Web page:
CFP: Bodies of Data: Intersecting Medical and Digital Humanities, 22nd-23rd November, Dublin, Ireland

Published on: Author: sarahphelan Leave a comment

Date: 22nd-23rd November 2018

Location: UCD campus, Belfield, Dublin and Royal Irish Academy, Dublin

Closing Date for Proposals: 5pm Friday 7th September 2018

The Irish Humanities Alliance, in collaboration with UCD and DIT, are excited to announce the first Irish conference on research at the intersection of Medical and Digital Humanities. Medical and digital humanities have emerged as two of the most dynamic interdisciplinary forces in contemporary humanities scholarship. Both generate new perspectives and relationships at the intersection between interpretative, data driven, medical and technological methodologies and research practices.

This, two-day, international conference will be hosted on the UCD campus in Belfield Dublin with a public lecture to take place in the Royal Irish Academy. The conference theme ‘Bodies of data’ addresses the emerging discipline of the Medical Humanities at the intersection between arts and humanities and the biomedicine which explores the social, historical and cultural dimensions to Medicine. Our Call for Papers invites proposals for:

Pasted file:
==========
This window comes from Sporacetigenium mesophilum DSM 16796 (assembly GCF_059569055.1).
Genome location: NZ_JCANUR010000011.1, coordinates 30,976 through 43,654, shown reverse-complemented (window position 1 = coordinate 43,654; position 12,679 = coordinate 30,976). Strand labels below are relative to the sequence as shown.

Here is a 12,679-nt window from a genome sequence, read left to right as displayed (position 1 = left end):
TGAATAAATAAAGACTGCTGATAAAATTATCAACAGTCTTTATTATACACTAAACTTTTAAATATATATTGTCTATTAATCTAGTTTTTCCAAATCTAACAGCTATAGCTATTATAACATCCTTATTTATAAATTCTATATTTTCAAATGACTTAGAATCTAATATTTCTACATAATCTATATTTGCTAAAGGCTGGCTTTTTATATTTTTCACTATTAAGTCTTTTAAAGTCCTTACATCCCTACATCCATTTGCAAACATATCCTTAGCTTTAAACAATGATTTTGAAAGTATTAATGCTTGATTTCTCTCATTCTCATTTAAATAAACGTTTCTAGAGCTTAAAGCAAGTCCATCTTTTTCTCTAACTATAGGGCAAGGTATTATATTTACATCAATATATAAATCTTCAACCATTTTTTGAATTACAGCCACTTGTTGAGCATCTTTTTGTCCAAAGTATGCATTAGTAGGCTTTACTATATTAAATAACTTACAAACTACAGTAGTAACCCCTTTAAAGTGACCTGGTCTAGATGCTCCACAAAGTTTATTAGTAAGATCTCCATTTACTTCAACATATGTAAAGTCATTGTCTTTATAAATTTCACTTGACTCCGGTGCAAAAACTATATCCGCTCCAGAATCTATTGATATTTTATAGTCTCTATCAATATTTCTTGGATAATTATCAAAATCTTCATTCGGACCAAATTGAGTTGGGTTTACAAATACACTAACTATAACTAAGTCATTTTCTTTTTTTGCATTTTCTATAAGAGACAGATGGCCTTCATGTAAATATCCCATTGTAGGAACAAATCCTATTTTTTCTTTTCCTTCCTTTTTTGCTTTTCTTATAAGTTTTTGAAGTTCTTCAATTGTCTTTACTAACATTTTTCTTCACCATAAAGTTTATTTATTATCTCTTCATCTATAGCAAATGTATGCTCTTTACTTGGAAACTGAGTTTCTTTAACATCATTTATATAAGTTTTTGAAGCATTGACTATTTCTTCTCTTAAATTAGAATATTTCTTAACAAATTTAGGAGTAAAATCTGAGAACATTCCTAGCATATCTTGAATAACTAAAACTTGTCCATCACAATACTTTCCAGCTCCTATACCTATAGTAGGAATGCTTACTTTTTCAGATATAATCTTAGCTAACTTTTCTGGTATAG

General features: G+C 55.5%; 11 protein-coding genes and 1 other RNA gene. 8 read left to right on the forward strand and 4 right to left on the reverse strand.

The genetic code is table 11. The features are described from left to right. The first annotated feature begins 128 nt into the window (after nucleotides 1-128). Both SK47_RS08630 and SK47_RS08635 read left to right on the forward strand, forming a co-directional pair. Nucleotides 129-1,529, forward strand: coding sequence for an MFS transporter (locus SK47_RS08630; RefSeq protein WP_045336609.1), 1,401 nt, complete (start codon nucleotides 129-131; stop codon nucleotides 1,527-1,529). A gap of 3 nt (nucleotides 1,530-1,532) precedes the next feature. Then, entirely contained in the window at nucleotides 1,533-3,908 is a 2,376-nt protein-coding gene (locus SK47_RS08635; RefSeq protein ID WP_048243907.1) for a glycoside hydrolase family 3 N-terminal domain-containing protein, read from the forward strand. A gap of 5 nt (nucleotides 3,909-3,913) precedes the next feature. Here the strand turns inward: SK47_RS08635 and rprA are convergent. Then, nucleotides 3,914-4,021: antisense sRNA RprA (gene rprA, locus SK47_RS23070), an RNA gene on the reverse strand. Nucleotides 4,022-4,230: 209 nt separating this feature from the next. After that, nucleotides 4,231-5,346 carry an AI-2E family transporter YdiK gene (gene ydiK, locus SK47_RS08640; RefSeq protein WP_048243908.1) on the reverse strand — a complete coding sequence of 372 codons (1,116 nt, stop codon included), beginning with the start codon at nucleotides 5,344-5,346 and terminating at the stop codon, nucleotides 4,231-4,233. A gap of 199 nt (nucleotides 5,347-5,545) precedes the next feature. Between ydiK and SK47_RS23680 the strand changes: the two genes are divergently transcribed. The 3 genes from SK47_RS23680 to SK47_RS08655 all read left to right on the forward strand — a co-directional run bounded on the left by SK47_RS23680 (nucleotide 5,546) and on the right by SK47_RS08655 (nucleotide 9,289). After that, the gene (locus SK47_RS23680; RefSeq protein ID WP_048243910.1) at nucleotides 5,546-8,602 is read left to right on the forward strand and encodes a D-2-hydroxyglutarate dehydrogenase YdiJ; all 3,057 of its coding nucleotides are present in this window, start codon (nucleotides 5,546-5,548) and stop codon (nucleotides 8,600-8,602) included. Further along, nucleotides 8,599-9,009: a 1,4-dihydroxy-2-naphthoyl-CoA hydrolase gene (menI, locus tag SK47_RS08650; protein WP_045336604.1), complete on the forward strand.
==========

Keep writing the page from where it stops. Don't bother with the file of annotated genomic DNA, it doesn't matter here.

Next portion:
• 20 minute papers (abstracts 250 words)

• panels or roundtables (abstracts 600-700 words)

• performance and visual arts presentations/exhibitions (abstracts 500 words)

Proposals should be emailed to Dr Mel Farrell at: by 5pm Friday 7 September. They can relate to any aspect of the interaction between these two exciting research areas, including (though not limited to):

• data, embodiment and biopolitics

• the body in the digital age

• digital resources for medical humanities

• research infrastructures for medical and digital humanities

• digital methodologies for medical history

• culture, creativity and the body of data

• visual and/or literary arts and bodies of data

• automated care

• intimacy; sexuality and digital culture

• medical history

• bioethics and/or clinical ethics

• literary representation of disease and public health

• digital biometrics

• questions of the quantified self and the shadow self

• algorithmic governance

• health geography

• medical anthropology

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